Responsibility

How to gamble safely in the context of your well-being? Common sense and moderation are the main factors to be guided when gambling.

On legitimate casino sites (both for real money and for bonuses) and on other gaming platforms, you will find special warning signs. For example, the sign “18+”, which means you have to prove your age. You will also find “Play Responsibly” signs indicating that these organizations are making every effort to comply with the relevant legal guidelines in the country where the license is issued, as well as protecting players from the negative consequences of gambling. These guidelines should clearly display the legality of the gaming platform on their website. No exceptions! If you do not find such information on their homepage (e.g. at the bottom of the website next to the information in the so-called footer), you should leave the website.

Money and the length of the game

Part of the aforementioned responsible games are money and time constraints. This means that before we start playing, most often during registration at a free casino or betting shop, we must set daily and monthly limits on the amount of time we want to spend playing and the amounts we can spend. Once any of the four set limits are exceeded, no further play will be possible. Although this can be annoying, such limits are designed to protect us from gaming addiction.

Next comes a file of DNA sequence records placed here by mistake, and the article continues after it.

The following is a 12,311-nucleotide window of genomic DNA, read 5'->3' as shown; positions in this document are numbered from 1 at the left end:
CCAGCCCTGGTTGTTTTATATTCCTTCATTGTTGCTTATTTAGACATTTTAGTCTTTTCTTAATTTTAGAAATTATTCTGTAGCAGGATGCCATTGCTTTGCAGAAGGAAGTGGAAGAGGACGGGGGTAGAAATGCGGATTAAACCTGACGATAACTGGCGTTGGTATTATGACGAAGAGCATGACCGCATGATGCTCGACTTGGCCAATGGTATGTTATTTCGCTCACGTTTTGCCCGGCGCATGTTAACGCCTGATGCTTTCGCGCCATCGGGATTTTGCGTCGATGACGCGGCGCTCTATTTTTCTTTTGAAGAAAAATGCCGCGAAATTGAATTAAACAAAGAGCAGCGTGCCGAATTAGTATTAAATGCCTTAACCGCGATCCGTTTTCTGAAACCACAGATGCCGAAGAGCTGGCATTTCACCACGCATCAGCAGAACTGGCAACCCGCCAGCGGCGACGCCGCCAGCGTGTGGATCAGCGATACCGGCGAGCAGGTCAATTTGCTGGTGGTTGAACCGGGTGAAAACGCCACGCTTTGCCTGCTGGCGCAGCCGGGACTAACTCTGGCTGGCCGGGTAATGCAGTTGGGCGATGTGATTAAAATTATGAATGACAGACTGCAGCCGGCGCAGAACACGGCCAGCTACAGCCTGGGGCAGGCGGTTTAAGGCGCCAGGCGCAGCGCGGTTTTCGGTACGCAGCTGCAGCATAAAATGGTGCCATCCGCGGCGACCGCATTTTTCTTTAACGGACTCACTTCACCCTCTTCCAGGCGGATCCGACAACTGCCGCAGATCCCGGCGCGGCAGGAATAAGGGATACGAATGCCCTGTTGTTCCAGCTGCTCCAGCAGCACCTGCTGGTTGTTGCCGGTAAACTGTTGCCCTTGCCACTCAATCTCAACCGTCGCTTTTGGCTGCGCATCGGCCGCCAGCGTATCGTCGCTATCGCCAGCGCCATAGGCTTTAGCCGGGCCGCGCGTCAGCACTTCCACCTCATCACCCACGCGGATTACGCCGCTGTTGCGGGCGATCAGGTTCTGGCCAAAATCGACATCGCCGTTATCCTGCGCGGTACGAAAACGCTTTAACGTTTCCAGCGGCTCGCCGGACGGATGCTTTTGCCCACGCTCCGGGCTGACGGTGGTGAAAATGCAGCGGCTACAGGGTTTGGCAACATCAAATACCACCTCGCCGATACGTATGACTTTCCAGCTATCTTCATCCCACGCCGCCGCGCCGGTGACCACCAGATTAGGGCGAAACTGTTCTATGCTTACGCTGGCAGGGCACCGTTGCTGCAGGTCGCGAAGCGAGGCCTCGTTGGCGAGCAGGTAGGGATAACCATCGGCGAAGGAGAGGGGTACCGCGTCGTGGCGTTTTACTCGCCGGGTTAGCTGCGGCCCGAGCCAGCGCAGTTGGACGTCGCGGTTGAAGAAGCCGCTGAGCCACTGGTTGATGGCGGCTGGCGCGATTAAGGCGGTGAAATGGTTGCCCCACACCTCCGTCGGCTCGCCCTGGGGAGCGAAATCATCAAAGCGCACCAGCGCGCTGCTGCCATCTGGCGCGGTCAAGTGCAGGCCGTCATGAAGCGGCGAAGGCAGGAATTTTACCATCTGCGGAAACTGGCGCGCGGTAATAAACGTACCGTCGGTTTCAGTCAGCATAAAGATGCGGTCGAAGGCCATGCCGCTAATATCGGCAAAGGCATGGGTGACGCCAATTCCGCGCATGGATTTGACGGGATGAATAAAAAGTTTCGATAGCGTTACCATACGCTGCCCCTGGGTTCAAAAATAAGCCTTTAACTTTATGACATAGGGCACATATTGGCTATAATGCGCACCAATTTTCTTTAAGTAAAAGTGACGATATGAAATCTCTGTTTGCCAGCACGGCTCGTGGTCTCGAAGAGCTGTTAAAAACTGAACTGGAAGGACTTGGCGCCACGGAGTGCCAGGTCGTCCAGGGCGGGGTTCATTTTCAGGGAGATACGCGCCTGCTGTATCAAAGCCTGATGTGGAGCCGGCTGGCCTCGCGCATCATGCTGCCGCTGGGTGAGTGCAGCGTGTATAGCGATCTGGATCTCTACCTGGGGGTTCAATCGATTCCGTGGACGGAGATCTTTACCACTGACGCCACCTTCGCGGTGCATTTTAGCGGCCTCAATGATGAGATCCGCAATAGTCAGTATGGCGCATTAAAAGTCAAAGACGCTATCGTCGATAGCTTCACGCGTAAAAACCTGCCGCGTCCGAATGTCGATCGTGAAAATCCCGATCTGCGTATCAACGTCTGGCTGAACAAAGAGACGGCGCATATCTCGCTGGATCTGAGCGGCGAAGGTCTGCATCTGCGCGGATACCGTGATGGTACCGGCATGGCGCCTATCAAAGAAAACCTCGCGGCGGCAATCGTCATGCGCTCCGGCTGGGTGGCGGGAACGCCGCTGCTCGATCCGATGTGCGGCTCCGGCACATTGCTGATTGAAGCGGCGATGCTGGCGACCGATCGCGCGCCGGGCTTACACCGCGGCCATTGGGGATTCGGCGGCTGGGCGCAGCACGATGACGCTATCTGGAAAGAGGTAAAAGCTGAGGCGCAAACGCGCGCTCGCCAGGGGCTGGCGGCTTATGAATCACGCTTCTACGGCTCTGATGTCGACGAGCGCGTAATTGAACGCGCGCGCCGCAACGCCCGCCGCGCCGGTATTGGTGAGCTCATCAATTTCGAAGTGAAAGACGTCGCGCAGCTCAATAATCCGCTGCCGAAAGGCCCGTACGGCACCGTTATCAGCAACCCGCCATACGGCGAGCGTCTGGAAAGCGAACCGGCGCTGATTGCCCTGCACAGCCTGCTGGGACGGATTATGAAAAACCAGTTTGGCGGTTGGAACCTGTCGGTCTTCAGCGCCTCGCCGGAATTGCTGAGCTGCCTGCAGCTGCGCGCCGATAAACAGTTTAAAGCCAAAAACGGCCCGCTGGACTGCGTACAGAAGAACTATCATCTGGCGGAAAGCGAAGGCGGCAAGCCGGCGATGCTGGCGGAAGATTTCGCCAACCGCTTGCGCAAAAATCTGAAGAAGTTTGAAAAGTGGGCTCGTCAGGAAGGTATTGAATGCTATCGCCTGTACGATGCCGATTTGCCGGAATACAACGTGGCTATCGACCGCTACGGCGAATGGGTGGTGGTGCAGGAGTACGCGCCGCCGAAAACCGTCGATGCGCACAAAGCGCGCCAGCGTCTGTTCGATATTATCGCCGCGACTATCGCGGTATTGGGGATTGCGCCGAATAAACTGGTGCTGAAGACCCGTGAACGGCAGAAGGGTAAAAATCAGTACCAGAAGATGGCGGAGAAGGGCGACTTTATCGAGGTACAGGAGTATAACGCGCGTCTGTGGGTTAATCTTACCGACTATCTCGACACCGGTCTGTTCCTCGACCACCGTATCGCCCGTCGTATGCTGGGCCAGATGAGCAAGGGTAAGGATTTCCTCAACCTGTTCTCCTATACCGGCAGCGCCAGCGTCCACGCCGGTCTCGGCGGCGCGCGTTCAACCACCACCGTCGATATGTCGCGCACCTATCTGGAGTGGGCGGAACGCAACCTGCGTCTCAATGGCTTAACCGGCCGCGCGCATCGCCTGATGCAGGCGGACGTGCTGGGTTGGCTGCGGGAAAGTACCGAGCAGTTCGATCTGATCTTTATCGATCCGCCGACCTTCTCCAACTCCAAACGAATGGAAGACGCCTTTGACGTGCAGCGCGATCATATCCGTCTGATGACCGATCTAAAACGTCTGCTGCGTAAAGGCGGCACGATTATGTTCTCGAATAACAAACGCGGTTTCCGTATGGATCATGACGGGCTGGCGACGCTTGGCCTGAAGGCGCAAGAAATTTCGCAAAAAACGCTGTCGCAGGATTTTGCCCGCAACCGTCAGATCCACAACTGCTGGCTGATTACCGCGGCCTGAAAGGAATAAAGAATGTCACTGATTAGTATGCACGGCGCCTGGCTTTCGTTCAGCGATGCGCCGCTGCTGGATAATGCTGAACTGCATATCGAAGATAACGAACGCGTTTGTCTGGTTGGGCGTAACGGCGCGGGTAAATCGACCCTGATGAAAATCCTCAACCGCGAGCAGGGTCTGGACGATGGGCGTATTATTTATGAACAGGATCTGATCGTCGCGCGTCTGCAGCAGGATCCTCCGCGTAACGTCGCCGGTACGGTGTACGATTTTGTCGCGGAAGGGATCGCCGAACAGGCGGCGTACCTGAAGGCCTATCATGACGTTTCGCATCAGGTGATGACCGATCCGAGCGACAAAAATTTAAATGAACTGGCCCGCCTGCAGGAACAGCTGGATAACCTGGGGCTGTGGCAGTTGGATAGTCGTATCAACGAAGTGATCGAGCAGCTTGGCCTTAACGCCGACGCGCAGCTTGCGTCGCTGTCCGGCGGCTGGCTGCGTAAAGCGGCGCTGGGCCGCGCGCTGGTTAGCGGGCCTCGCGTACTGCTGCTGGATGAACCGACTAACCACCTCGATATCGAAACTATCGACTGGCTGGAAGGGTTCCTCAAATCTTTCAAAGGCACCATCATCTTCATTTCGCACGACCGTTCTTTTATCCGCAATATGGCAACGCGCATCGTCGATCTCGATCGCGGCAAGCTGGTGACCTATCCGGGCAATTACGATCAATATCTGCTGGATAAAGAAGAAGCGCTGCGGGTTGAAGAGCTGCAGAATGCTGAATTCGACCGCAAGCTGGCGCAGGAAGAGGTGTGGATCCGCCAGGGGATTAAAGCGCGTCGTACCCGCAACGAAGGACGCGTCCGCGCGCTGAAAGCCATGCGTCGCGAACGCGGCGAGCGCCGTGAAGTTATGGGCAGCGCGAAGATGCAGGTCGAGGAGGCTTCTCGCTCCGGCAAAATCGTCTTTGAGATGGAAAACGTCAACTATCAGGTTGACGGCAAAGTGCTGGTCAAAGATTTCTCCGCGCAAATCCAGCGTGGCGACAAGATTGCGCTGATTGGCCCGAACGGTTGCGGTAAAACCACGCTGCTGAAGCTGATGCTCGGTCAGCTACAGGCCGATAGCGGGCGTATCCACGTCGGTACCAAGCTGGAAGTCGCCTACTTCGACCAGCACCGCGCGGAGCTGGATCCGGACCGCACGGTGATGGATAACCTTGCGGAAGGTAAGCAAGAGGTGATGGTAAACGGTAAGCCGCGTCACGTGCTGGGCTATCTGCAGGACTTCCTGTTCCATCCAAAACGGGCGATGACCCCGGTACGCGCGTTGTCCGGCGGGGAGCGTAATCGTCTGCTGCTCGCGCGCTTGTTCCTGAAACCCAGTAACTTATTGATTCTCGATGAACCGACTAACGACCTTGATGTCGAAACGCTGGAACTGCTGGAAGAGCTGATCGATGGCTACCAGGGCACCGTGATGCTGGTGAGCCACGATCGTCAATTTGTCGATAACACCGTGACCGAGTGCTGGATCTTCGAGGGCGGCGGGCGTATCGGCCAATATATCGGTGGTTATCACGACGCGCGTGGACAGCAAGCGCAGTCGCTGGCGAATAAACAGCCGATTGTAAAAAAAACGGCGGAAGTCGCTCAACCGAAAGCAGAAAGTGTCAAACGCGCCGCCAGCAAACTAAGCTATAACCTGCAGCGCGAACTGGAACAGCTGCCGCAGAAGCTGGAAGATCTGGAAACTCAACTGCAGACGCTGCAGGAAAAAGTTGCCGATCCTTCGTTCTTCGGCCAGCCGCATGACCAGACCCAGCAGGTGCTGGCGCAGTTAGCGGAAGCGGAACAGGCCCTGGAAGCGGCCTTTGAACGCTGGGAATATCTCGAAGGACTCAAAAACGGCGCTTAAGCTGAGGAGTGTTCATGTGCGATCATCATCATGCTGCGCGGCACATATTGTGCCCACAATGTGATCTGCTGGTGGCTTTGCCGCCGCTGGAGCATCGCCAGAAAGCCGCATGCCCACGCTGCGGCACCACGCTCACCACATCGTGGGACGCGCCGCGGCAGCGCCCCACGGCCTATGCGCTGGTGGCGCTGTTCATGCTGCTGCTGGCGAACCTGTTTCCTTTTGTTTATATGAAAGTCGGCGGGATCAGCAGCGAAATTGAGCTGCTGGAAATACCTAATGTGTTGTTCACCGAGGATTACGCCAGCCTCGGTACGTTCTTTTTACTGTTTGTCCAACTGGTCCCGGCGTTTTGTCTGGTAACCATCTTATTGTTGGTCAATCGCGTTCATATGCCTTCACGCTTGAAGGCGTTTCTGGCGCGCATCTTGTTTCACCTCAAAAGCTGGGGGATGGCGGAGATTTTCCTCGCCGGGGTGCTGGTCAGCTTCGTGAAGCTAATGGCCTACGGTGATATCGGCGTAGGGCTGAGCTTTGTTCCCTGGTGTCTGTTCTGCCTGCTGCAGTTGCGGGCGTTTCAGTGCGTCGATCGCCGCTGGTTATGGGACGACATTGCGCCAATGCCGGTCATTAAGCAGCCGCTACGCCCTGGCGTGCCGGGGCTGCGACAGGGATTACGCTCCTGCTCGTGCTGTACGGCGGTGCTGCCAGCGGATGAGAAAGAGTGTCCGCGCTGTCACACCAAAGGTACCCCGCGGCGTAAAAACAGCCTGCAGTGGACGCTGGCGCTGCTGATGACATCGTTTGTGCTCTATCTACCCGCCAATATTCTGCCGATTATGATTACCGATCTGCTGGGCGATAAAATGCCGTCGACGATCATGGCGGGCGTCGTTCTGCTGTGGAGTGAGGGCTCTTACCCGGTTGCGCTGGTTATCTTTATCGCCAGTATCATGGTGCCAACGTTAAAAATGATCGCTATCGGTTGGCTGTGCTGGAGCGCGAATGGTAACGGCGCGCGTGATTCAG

Safe payment methods

We’re going back a bit to the starting point of the safe online casino issue: cybersecurity. Where we started, that is, protecting online casino websites or organizations that offer online betting, relates to the topic of paying through websites. The HTTPS protocol guarantees the encryption of our data, but we mustn’t forget about the operators we will use to make payments to our deposit account at the online casino or betting shop. It is best to use those payment methods that you trust and that have proven themselves in this market of services.

Among the most famous operators are the following:

  • PayPal
  • Skrill
  • Mastercard
  • VISA
  • Webmoney
  • Neosurf
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Australia

Catherine Myers Resigns as CEO of Victorian Commission for Gambling and Liquor Regulation

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The chief executive of Victoria’s gaming watchdog has resigned amid a major overhaul of the embattled regulator, which has been widely criticised over its lax oversight of Crown casino.

Victorian Commission for Gambling and Liquor Regulation chief executive Catherine Myers abruptly ended her role with the Commission on November 19, after more than seven years in the position.

Her departure follows a tumultuous period for the VCGLR, which will be replaced next year by the Victorian Gambling and Casino Control Commission and a new regulator for liquor licensing and compliance.

Ms Myers said it was appropriate to leave before the establishment of the new regulators, according to a statement on the VCGLR website on November 10.

The decision by the Andrews Government to restructure regulation of the gaming industry followed a litany of legal and ethical breaches by Crown Resorts, initially exposed in reports by The Age, The Sydney Morning Herald and 60 Minutes in 2019, and later by an NSW inquiry and a royal commission in Victoria.